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Blockbuster
It is the summer of 1975, and movie theater manager Nate Burton must handle the swirl of events connected with the arrival of Jaws. He has taken the theater job because financial disadvantages have prevented him from attending college, and he envies the privileged high school kids employed at the theater. He falls for one of his college-bound employees, Carrie Jenkins, but must contend with her impressive boyfriend, Owen Becker. Along with custodian, Spence Reeves, an aging former Buffalo Soldier with remarkable talents, he faces the frenzied, sometimes lethal challenges associated with the movie’s arrival and seeks ways of gaining Carrie’s affections.
Reviews
Smith’s languorous debut is a coming-of-age tale set in a busy movie theater run by a capable but doubtful young man at a crossroads in his life. It’s 1975 in the recently desegregated Durham, N.C., and 19-year-old avid reader and movie buff Nate Burton is assistant manager of the Yorktowne Theater. Nate defuses tense situations with unruly theater patrons and employees with compassion, maturity, and efficiency. In direct contrast is theater manager Horace Bullock, a racist, homophobic, misogynistic sexual predator and gambling addict whom everyone despises. When Bullock is found murdered behind the theater, there is no shortage of suspects. Everyone is more excited about the summer’s expected blockbuster movie, Jaws, by some untested director named Steven Spielberg.

The energetic murder mystery takes second billing as Smith emphasizes Nate’s ambitions and his relationships with friends and coworkers. Self-conscious about his Korean heritage, his reading disability, and his postponed dreams of college, Nate confides in Spence Reeves, the theater’s Black custodian, who was once a Buffalo Soldier. Landlady Mrs. Roe, with whom Nate shares a love of literature, becomes a surrogate mother. When Nate is promoted to theater manager, Smith chooses to focus on Nate’s choices for his future and his pursuit of love interest Carrie Jenkins, leaving the investigation in the background.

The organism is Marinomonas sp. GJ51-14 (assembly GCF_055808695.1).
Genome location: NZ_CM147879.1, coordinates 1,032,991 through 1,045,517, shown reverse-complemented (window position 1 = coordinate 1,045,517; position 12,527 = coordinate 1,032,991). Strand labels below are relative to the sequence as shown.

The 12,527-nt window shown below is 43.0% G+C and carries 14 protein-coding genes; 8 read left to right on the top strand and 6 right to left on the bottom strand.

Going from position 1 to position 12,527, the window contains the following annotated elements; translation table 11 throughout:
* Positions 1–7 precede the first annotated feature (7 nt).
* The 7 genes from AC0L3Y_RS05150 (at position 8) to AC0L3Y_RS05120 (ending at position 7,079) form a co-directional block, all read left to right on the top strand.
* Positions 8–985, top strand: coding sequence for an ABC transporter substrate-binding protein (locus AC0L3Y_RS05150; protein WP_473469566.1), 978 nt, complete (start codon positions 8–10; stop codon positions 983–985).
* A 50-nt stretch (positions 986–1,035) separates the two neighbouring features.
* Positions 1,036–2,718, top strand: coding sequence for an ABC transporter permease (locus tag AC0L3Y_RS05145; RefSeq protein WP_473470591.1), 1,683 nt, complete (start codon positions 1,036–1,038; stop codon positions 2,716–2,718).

Though racial tensions are present, Smith indulges in a bit of glossing-over; the descriptions and dialogue are genteel and never distressing. Readers will be enveloped by the warmth of Americana, the soul of Black musicians, and the savor of down-home Southern cooking. Film buffs will relish the movie trivia and film history as the anticipation of Jaws’ release builds. This is a sepia-tinted trip down memory lane that allows a young man of color to be an ordinary American dreamer.

Takeaway: Film buffs will enjoy following a young man’s coming of age in and around a movie theater in 1975 North Carolina.

Great for fans of Delia Owens’s Where the Crawdads Sing, Stephen Chbosky’s The Perks of Being a Wallflower, John Green.

Production grades
Cover: A
Design and typography: A
Illustrations: -
Editing: A
Marketing copy: A-

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